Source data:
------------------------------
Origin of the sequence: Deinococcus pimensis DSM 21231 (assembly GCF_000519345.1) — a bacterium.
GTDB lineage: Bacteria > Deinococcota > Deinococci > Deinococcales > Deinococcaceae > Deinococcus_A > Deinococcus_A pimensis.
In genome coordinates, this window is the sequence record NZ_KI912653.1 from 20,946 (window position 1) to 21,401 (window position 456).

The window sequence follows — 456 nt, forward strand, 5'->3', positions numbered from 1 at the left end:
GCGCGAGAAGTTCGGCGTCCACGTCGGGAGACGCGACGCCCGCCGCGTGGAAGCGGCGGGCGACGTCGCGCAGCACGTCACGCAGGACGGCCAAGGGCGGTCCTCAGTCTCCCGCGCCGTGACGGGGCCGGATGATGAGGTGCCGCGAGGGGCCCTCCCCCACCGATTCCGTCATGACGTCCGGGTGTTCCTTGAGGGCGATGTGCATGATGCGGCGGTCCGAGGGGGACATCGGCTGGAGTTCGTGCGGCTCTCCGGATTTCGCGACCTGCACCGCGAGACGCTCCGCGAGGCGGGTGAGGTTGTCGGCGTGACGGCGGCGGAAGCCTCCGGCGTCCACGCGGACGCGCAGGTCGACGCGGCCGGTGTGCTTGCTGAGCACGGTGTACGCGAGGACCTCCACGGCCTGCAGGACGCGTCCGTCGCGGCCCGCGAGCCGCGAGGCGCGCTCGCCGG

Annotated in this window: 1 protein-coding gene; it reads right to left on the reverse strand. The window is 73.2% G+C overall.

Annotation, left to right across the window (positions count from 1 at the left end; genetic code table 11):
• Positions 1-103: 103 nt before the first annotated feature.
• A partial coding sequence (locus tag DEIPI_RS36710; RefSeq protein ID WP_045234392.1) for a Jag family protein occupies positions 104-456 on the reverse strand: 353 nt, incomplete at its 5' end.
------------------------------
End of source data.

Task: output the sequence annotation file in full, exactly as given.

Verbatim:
Origin of the sequence: Deinococcus pimensis DSM 21231 (assembly GCF_000519345.1) — a bacterium.
GTDB lineage: Bacteria > Deinococcota > Deinococci > Deinococcales > Deinococcaceae > Deinococcus_A > Deinococcus_A pimensis.
In genome coordinates, this window is the sequence record NZ_KI912653.1 from 20,946 (window position 1) to 21,401 (window position 456).

The window sequence follows — 456 nt, forward strand, 5'->3', positions numbered from 1 at the left end:
GCGCGAGAAGTTCGGCGTCCACGTCGGGAGACGCGACGCCCGCCGCGTGGAAGCGGCGGGCGACGTCGCGCAGCACGTCACGCAGGACGGCCAAGGGCGGTCCTCAGTCTCCCGCGCCGTGACGGGGCCGGATGATGAGGTGCCGCGAGGGGCCCTCCCCCACCGATTCCGTCATGACGTCCGGGTGTTCCTTGAGGGCGATGTGCATGATGCGGCGGTCCGAGGGGGACATCGGCTGGAGTTCGTGCGGCTCTCCGGATTTCGCGACCTGCACCGCGAGACGCTCCGCGAGGCGGGTGAGGTTGTCGGCGTGACGGCGGCGGAAGCCTCCGGCGTCCACGCGGACGCGCAGGTCGACGCGGCCGGTGTGCTTGCTGAGCACGGTGTACGCGAGGACCTCCACGGCCTGCAGGACGCGTCCGTCGCGGCCCGCGAGCCGCGAGGCGCGCTCGCCGG

Annotated in this window: 1 protein-coding gene; it reads right to left on the reverse strand. The window is 73.2% G+C overall.

Annotation, left to right across the window (positions count from 1 at the left end; genetic code table 11):
• Positions 1-103: 103 nt before the first annotated feature.
• A partial coding sequence (locus tag DEIPI_RS36710; RefSeq protein ID WP_045234392.1) for a Jag family protein occupies positions 104-456 on the reverse strand: 353 nt, incomplete at its 5' end.